Vascular inflammation critically regulates endothelial pathophenotypes, yet causative mechanisms remain incompletely defined, particularly in pulmonary arterial hypertension (PAH). Immune dysregulation and metabolic reprogramming are recognized tenets of PAH pathogenesis, but a unifying theory connecting the two has not been established. Across in vitro and in vivo discovery platforms, we found that endothelial induction of the nuclear receptor coactivator 7 (NCOA7) tempered the generation of proinflammatory sterols by bolstering lysosomal acidification and constraining endothelial cell immunoactivation. Conversely, reduced NCOA7 promoted lysosomal dysfunction, resulting in sterol- and bile acid-driven inflammation and endothelial cell phenotypes consistent with PAH. In vivo, mice deficient for Ncoa7 or treated with a NCOA7-dependent inflammatory bile acid demonstrated worsened hemodynamic and histological indices of PAH. In parallel, an unbiased, metabolome-wide association study from the multicenter PAH Biobank cohort (N=2,666) identified the same NCOA7-dependent sterol and bile acid metabolite plasma signature as significantly associated with PAH mortality. Furthermore, the common variant intronic SNP rs11154337 in NCOA7 was found to control NCOA7 levels, lysosome activity, sterol and bile acid production, and EC immunoactivation in isogenic, CRISPR-Cas9, SNP-edited, iPSC-derived ECs, indicating a potentially widespread genetic predisposition to NCOA7 deficiency. Correspondingly, SNP rs11154337 was associated with PAH severity, as reflected by six-minute walk distance and mortality in a single-center PAH cohort (N=93). In a second validation, multi-center PAH cohort (N=826), SNP rs11154337 was further associated with mortality. Our work establishes a genetic and metabolic paradigm that links lysosomal biology and sterol and bile acid processes with EC inflammation. This paradigm carries broad implications not only on molecular diagnostic and therapeutic development in PAH but also in other vascular disorders dependent upon acquired and innate immune regulation.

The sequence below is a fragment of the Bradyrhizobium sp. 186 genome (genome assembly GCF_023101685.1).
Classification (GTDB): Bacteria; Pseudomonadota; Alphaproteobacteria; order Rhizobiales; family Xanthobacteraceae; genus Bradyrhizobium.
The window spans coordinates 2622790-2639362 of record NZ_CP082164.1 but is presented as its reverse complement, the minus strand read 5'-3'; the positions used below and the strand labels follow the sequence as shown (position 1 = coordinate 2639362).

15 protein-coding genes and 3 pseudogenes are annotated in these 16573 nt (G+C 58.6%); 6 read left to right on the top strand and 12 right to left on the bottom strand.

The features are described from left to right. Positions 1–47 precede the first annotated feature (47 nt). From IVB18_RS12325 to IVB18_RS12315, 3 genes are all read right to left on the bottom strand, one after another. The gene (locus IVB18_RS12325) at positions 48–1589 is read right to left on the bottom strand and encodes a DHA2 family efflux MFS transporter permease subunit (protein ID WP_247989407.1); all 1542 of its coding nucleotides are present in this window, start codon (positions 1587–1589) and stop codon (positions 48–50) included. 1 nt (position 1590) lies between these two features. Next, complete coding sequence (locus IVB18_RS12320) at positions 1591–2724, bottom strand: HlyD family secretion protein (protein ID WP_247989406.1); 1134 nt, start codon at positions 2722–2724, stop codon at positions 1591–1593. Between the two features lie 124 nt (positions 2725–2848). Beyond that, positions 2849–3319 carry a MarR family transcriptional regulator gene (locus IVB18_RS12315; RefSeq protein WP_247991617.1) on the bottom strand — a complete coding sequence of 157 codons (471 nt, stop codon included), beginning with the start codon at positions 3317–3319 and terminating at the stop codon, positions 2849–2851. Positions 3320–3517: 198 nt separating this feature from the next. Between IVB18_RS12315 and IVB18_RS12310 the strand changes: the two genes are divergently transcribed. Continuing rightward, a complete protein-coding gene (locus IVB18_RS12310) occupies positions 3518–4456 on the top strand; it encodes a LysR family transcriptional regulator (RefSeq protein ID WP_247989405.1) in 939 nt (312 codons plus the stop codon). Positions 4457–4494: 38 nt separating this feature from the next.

Speaker Bio

Stephen Chan, MD, PhD, is the Vitalant Chair in Vascular Medicine and Professor of Medicine (Cardiology) at the University of Pittsburgh School of Medicine. He serves as the Director of the Vascular Medicine Institute, a multi-disciplinary research institute with 40 primary and associated investigators and with $25M of yearly research expenditures. Dr. Chan also leads a basic science and translational research laboratory studying the molecular mechanisms of pulmonary vascular disease and pulmonary hypertension (PH) – a disease where reductionistic studies have primarily focused on only end-stage molecular effectors. To capitalize on the emerging discipline of “network medicine,” the Chan laboratory utilizes a combination of network-based bioinformatics with unique experimental reagents derived from genetically altered rodent and human subjects to accelerate systems-wide discovery in PH. In doing so, Dr. Chan’s published work was the first to identify the systems-level importance of microRNAs as a root cause for pulmonary hypertension, controlling metabolism, inflammation, and vascular stiffness. Dr. Chan’s recent work also delves into the computational biology of -omics datasets in order to predict unique pathogenic pathways important in PH. Dr. Chan has served as Chair of the NIH Respiratory Integrative Biology and Translational Research (RIBT) study section, holds multiple grants from the NIH, is an elected member of the American Society for Clinical Investigation, and holds an Established Investigator Award from the American Heart Association.

Abstract